Obviously there are higher costs for providing concessionary travel for individuals in rural areas, which is why the committee wanted to recognise the importance of ensuring that the scheme is properly designed, tested and costed. I think that every member in the chamber agrees that we have to do that.

I welcome the recognition in the motion of the calls by the Scottish religious leaders forum for access to free bus travel for asylum seekers. When I spoke to people who are currently in the system, I heard that there are challenges with getting to a place of worship, for example, which—as we all know—is a fundamental human right. I also heard about the ability to access services that are provided by faith organisations such as the Jesuit Refugee Service in Glasgow and the excellent English for speakers of other languages classes that are run at St Aloysius’ church in Garnethill. I look forward to visiting that service soon and discussing the work that we are doing to try to improve access, not least by ensuring that people can get transport to such services.

I am conscious of time, so I will conclude. I welcome the debate, the work that the committee has done and its strong recommendations. I look forward to hearing from the minister how we can move forward quickly with an enhancement of the national concessionary scheme to ensure that people who are seeking asylum are afforded the basic human rights and dignity that I think such a scheme would provide.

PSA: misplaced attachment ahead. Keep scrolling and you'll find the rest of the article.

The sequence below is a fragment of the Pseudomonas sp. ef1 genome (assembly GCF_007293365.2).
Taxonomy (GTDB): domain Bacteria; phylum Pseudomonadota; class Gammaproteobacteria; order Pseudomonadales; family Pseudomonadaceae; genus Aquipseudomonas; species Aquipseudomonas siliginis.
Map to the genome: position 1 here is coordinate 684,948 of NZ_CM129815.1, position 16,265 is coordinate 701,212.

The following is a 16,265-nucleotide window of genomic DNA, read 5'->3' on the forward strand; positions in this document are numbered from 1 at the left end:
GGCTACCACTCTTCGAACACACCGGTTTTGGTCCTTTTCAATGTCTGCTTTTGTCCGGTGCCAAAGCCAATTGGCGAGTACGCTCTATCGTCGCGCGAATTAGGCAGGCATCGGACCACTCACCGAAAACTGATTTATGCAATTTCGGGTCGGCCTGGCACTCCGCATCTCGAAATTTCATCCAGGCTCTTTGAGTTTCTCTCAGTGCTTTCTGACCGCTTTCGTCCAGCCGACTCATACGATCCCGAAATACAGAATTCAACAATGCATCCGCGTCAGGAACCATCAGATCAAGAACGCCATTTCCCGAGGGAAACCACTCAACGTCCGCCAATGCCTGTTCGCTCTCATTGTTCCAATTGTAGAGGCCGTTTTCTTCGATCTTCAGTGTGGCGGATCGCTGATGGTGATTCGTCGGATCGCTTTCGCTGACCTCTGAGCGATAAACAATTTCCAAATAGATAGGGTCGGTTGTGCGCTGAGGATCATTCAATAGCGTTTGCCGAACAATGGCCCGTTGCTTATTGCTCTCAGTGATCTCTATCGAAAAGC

Mark Ruskell (Mid Scotland and Fife) (Green)

I, too, thank Paul Sweeney for bringing this important members’ business debate to the chamber, and I pay tribute to the incredible activists who have been driving the campaign over the past two years; I know that many of them are in the public gallery today. For me, their testimonies have been deeply moving, and I am sure that it is thanks to them that many of us are in the chamber to take part in the debate, amplifying their voices.

It will come as no surprise to many of my colleagues to hear me talk about buses. I am incredibly proud of the success of the extension of concessionary bus travel to under-22s. With millions of young people now signed up to the scheme, we have been shown exactly how transformative free bus travel can be.

All young people under 22, including those who seek asylum, can access that concession, which, undoubtedly, makes a huge difference to their daily lives, especially in the middle of a cost of living crisis. Extending that scheme to all people who seek asylum would be a real and tangible step that would make a huge difference to a community that is forced into poverty by the Home Office.

I use the word “forced” carefully. People who seek asylum are forced into poverty because they are not allowed to work. Instead, they must rely on a limited form of housing and support from the Home Office of £6 a day for all essential living needs: clothing, travel, keeping in touch with loved ones, toiletries, school supplies for their kids, food and so much more. That is barely 58 per cent of what anyone else would receive on universal credit.